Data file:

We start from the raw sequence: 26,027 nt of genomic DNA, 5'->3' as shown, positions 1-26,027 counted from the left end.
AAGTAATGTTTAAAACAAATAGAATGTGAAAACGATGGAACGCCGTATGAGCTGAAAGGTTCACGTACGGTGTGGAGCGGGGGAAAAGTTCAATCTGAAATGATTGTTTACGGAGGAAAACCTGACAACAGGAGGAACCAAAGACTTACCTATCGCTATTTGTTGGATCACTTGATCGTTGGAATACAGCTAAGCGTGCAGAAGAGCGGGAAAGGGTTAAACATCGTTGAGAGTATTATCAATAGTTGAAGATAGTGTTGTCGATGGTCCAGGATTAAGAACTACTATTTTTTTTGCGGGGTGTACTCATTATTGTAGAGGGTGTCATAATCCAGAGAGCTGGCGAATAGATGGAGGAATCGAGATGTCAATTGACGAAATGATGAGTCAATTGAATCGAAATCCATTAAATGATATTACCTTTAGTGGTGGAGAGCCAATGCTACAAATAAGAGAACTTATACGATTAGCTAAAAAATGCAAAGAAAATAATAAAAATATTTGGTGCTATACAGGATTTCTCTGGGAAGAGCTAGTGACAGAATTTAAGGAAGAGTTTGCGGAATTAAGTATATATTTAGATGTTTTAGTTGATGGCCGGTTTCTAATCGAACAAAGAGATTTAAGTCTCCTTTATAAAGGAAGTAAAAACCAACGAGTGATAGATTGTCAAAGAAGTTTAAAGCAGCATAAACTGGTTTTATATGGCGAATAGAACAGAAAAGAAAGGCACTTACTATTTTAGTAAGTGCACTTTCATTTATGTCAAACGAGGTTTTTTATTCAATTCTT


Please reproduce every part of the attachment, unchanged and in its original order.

We start from the raw sequence: 26,027 nt of genomic DNA, 5'->3' as shown, positions 1-26,027 counted from the left end.
AAGTAATGTTTAAAACAAATAGAATGTGAAAACGATGGAACGCCGTATGAGCTGAAAGGTTCACGTACGGTGTGGAGCGGGGGAAAAGTTCAATCTGAAATGATTGTTTACGGAGGAAAACCTGACAACAGGAGGAACCAAAGACTTACCTATCGCTATTTGTTGGATCACTTGATCGTTGGAATACAGCTAAGCGTGCAGAAGAGCGGGAAAGGGTTAAACATCGTTGAGAGTATTATCAATAGTTGAAGATAGTGTTGTCGATGGTCCAGGATTAAGAACTACTATTTTTTTTGCGGGGTGTACTCATTATTGTAGAGGGTGTCATAATCCAGAGAGCTGGCGAATAGATGGAGGAATCGAGATGTCAATTGACGAAATGATGAGTCAATTGAATCGAAATCCATTAAATGATATTACCTTTAGTGGTGGAGAGCCAATGCTACAAATAAGAGAACTTATACGATTAGCTAAAAAATGCAAAGAAAATAATAAAAATATTTGGTGCTATACAGGATTTCTCTGGGAAGAGCTAGTGACAGAATTTAAGGAAGAGTTTGCGGAATTAAGTATATATTTAGATGTTTTAGTTGATGGCCGGTTTCTAATCGAACAAAGAGATTTAAGTCTCCTTTATAAAGGAAGTAAAAACCAACGAGTGATAGATTGTCAAAGAAGTTTAAAGCAGCATAAACTGGTTTTATATGGCGAATAGAACAGAAAAGAAAGGCACTTACTATTTTAGTAAGTGCACTTTCATTTATGTCAAACGAGGTTTTTTATTCAATTCTT